SANTA ROSA, Calif. (KRON) – Some residents of Sonoma County, California, are concerned about mountain lions after a disturbing video captured one entering a house, attacking a dog, and dragging the dog by its neck into the backyard.

The incident took place last week when a Bennett Valley resident left her sliding glass door open. The homeowners heard a commotion soon after and realized the cougar had targeted their border collie inside the house.

Video of the incident shows a snarling mountain lion standing over a motionless dog.

Local resident Ron Crane, who witnessed some of the attack, said another neighbor “came over and fired a shot in the air” to scare off the animal.

The dog was eventually rescued and survived.

“[The dog’s owner] thought it was a goner for sure,” Crane said.

A mountain lion stands over a motionless dog after dragging it from a California home. (Image courtesy Ron Crane)

The cougar, meanwhile, remained outside the house and continued staring through the glass door for several hours.

It went off and killed two goats before wildlife biologists located and euthanized it over the weekend.

“That could have easily have been a kid,” Crane said. “The local activist organization knew this cat had erratic behavior problems for a while.”

Mountain lions’ primary source of food in California are deer.

“The deer are dwindling, and these kinds of things are going to happen more often,” said Crane, who’s also a local rancher. “I’m 49, and when I was in high school, there were no sightings. The population was not as big as it is now.”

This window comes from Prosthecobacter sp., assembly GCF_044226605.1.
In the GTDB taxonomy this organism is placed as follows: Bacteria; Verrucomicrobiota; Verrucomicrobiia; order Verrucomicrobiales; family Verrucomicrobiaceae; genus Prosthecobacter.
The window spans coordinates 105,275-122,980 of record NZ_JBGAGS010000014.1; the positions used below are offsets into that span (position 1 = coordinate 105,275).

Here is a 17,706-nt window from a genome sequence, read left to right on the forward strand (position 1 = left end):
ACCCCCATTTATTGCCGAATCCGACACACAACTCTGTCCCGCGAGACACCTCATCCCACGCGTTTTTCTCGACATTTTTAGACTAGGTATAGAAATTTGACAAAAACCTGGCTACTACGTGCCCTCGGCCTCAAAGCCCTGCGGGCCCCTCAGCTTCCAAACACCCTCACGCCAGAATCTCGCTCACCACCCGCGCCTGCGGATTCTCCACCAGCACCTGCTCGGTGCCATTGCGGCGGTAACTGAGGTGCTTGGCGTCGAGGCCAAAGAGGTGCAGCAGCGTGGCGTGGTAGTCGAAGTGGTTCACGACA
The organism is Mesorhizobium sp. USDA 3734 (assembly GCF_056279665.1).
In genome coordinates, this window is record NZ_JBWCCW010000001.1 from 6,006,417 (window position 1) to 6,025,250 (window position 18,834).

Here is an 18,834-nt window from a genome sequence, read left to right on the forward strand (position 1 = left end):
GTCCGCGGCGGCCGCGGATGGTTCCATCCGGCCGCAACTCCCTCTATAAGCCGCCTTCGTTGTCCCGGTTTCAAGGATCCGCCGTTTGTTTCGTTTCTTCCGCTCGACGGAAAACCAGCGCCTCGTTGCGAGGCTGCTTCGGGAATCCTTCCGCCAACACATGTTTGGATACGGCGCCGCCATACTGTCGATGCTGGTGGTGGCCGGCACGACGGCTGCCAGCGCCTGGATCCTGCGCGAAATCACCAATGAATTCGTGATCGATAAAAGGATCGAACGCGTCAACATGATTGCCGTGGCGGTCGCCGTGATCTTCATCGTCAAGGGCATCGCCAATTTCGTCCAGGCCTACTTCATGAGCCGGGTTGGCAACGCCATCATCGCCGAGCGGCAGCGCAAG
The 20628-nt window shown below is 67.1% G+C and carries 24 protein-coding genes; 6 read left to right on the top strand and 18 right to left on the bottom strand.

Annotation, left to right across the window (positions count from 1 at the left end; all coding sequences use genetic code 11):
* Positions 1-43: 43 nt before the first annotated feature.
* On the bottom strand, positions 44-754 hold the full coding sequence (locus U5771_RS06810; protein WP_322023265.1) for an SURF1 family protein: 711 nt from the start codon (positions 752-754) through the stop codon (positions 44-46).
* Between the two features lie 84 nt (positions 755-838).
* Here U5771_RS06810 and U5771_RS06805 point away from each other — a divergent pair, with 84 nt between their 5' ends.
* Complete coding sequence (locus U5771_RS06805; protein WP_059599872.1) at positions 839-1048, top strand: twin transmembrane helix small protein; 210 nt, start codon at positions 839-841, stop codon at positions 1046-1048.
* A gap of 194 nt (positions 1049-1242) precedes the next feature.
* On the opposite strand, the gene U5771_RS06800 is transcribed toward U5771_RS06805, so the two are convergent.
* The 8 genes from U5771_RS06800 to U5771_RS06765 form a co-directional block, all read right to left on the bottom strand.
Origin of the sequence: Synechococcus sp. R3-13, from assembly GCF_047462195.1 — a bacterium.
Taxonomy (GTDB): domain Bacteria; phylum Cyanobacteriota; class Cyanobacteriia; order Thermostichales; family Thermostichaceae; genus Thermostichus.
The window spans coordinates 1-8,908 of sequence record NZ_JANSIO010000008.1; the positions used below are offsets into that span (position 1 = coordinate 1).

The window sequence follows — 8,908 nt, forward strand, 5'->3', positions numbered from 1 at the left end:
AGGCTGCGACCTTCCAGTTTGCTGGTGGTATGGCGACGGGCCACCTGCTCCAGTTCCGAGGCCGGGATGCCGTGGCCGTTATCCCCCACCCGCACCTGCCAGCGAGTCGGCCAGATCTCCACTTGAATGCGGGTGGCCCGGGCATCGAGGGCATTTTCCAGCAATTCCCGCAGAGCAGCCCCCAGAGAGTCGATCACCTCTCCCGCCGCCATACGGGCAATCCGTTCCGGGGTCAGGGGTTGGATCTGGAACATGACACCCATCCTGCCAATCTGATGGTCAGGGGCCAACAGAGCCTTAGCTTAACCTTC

Mountain lions are naturally afraid of humans, according to the California Department of Fish and Wildlife. But this lion was “unusually old” and displayed behavior that’s not common, according to Audubon Canyon Ranch, a North Bay environmental conservation group.

Audubon Canyon Ranch identified the euthanized lion as P1, a female cougar who was about 16 years old.

ACR researchers said they are “saddened” by P1’s death, however, “we believe that the lethal removal of P1 was the right course of action.” P1 was collared and tracked by ACR’s Living with Lions project for eight years.

Living with Lions principal investigator Dr. Quinton Martins acknowledged that “clearly, something was wrong” with that particular animal.

“She was very old for a mountain lion which may have led to issues related to aging including tooth wear, slowed responses, weakened senses, and possibly other health issues,” Martins wrote. “In recent weeks, she was more willing to put herself near human activity with people having frequent sightings of her, as well as feeding almost exclusively on livestock, all of which is very unusual behavior.”

Audubon Canyon Ranch added that it is rare for a mountain lion to reach P1’s age. She had also reared three litters of kittens since 2016, the agency said.